It is normal for a PMO to put a lot of time and effort into reporting the status of the projects and programmes for which they have oversight. In many cases the reporting can be very comprehensive. However, despite all this effort, very polished reporting, the stakeholders and sponsors still have questions and are not comfortable that progress is being made.
The PMO may find this hard to understand as they have implemented a robust process. All of the project data is being captured and challenged to ensure a high quality report. The reason for the concern is normally that the reporting does not provide an update in respect of outcomes.
Yes the sponsor wants to ensure that the project is progressing against cost, schedule and scope. In fact it should be part of the documented responsibilities within the steering committee terms of reference. However, in many cases what the sponsor and stakeholders want to know is “how are the changes making a difference to the business”. It is because of this that the PMO should champion and encourage the projects to report outcomes.
What are outcomes?
Very simply they should be the measurable, positive output of completing a specific change. For example, a project may aim to deliver software to take orders directly from the client using the internet. Meaning the client no longer needs to telephone during office hours to speak to an operator to process the order. The positive outcomes include the client can place orders 24 hours a day and no need to have an operator enter the order manually resulting in cost reduction.
When should they be identified?
It should be the responsibility of the project sponsor and / or project manager to identify the outcomes as part of developing the business case. This is good practice as it helps ensure that the benefits of executing the project are real. It is also important that the business case explains how the benefits will be recognised, usually in the form of critical success factors (CSF’s).
Who should report outcomes?
While the project is still running, it should be the responsibility of the project manager to report progress on outcomes as part of their regular reporting. However, it is common for a project to complete and close before the benefits have been achieved i.e. implementing a new piece of software may allow for manual tasks to be automated.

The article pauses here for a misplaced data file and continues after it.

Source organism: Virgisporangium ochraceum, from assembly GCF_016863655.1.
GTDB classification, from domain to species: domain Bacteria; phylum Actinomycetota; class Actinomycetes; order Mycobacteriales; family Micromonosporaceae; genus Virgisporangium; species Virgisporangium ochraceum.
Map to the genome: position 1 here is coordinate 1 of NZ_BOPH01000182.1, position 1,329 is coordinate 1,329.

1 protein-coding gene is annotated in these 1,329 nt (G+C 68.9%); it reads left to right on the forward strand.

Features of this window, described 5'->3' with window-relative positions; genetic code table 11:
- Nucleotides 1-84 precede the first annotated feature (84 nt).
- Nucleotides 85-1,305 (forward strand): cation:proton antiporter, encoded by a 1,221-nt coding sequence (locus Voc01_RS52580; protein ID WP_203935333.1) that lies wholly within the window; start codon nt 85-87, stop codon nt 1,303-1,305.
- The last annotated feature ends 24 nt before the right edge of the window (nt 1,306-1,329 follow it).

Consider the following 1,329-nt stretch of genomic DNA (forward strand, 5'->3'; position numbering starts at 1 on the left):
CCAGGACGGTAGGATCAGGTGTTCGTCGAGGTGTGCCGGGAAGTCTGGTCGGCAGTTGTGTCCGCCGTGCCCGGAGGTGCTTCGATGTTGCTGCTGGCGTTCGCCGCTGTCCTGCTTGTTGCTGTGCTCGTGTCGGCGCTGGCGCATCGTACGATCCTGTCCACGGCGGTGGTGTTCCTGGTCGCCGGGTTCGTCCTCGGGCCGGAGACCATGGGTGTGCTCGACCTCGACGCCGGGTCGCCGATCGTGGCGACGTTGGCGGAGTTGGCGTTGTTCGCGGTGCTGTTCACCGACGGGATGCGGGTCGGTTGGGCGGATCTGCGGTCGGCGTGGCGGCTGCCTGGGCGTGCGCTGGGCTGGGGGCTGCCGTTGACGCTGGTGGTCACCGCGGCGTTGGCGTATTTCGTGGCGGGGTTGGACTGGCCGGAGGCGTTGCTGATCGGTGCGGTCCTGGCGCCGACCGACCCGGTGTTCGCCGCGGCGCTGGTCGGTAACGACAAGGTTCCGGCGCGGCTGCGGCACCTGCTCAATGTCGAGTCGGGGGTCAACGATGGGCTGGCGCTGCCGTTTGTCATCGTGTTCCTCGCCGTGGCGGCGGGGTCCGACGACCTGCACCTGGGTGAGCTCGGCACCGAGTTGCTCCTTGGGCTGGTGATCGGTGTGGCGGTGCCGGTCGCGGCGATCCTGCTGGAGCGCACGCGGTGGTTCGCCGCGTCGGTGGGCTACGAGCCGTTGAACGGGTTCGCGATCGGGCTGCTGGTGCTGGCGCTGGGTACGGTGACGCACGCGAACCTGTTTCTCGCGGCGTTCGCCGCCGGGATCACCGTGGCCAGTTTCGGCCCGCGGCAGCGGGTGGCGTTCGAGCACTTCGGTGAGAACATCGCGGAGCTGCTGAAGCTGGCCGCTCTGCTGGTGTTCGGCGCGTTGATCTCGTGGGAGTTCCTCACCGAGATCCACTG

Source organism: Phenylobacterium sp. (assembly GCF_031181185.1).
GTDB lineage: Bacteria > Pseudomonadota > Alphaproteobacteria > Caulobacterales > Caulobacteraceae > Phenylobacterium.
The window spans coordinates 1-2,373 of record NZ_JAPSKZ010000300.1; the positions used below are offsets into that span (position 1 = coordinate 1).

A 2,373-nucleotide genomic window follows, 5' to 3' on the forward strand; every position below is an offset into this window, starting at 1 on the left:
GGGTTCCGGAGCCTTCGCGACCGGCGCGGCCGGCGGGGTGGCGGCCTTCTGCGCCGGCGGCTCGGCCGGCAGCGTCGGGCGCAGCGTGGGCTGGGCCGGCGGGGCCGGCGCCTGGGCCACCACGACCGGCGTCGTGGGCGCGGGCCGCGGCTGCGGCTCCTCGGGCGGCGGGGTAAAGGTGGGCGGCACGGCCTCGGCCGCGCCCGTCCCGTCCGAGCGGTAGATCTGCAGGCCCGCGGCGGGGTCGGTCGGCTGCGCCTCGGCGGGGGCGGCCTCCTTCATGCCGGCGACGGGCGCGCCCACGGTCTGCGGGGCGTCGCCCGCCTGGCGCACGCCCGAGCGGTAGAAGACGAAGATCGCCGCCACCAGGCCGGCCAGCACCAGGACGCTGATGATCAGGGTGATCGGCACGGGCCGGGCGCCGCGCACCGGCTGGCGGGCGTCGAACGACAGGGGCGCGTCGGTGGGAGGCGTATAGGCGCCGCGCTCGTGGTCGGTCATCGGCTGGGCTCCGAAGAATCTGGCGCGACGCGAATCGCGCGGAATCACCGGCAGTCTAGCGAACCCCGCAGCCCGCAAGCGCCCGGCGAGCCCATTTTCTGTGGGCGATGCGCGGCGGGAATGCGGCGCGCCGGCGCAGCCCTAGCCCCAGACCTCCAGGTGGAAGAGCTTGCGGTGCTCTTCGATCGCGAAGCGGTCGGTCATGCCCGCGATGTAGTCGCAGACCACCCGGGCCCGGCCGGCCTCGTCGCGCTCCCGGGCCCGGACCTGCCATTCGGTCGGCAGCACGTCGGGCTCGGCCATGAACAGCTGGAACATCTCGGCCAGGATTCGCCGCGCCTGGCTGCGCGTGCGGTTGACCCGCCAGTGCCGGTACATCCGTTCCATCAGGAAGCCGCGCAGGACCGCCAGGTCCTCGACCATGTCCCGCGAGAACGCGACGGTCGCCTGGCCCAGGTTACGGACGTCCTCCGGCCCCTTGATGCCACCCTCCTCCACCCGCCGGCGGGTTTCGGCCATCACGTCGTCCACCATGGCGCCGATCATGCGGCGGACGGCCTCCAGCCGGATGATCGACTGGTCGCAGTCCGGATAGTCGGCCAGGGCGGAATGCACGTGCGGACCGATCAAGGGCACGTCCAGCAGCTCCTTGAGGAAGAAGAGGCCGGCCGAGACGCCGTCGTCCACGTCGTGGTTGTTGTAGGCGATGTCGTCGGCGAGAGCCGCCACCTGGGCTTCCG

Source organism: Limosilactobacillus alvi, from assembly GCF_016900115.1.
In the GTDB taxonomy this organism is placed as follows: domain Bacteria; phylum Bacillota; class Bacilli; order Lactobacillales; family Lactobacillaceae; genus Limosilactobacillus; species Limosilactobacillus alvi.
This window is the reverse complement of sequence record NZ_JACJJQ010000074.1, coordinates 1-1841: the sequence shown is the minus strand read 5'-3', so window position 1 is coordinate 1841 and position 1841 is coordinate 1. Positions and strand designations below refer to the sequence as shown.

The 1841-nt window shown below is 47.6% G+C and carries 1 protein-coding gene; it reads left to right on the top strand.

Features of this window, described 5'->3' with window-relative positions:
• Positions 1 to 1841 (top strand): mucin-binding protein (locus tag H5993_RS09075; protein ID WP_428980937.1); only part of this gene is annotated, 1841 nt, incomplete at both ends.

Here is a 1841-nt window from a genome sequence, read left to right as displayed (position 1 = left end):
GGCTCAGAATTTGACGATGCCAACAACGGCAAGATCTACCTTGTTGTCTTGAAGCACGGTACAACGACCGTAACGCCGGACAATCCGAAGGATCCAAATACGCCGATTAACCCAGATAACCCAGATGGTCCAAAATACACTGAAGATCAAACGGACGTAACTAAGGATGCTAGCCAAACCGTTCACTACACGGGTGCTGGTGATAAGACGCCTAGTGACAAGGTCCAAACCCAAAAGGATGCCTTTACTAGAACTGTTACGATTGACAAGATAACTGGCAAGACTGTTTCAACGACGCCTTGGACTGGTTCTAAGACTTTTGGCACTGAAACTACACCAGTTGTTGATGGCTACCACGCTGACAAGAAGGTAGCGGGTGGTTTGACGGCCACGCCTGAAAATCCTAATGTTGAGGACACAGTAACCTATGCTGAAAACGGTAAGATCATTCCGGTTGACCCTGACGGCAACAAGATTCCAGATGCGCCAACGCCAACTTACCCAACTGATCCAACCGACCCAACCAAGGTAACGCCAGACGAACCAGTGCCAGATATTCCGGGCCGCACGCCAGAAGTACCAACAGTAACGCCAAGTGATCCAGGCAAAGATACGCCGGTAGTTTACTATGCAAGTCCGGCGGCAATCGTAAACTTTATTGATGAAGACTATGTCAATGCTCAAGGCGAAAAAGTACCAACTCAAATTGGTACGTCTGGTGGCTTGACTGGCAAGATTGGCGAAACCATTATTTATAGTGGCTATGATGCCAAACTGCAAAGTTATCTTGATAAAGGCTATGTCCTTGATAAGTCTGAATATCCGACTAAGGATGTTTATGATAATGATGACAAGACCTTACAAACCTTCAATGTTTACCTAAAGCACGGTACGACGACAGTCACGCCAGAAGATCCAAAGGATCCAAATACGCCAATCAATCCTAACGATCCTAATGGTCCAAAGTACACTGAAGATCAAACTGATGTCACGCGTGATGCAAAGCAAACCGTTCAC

In reality the software will be implemented and then there will be a period of time for the manual processes to be migrated. If the migration period takes 1 year, it is not acceptable to leave the project team in place to await the realisation of benefits. Therefore, the project will be formally closed and then the sponsor should ensure that there is a method for progress on outcomes to be reported.
Who should track outcomes?
Outcomes should ideally be tracked by the PMO. Being independent from the project, they can capture the benefits stated in the business case, baseline them and then track progress, holding the sponsor to account. Using this approach means that there is a reduced risk that benefits will be forgotten.
Many project managers are so focused on delivery (which is good) they do not think to report using the language of outcomes. Therefore, the PMO can play a valuable role in reviewing reports and providing feedback that outcomes are not covered. Having oversight for tracking the metrics means that the PMO should know what outcomes should be delivered and then remind the project to include updates.
The education may take a couple of months. However, perseverance will result in a change in mind set and it will start to become natural for the project manager to talk in outcomes. This in turn will make the sponsor happy as they will be able to see that their investment is being rewarded.
Outcomes are the reason why a project is initiated. It is important as part of the business case to define the outcomes and how they will be measured. The PMO should track the progress against the outcomes and help guide the project manager to report, using the language of outcomes.
Instilling this mind set will have a huge positive impact to the perception of project delivery and the service provided by the PMO.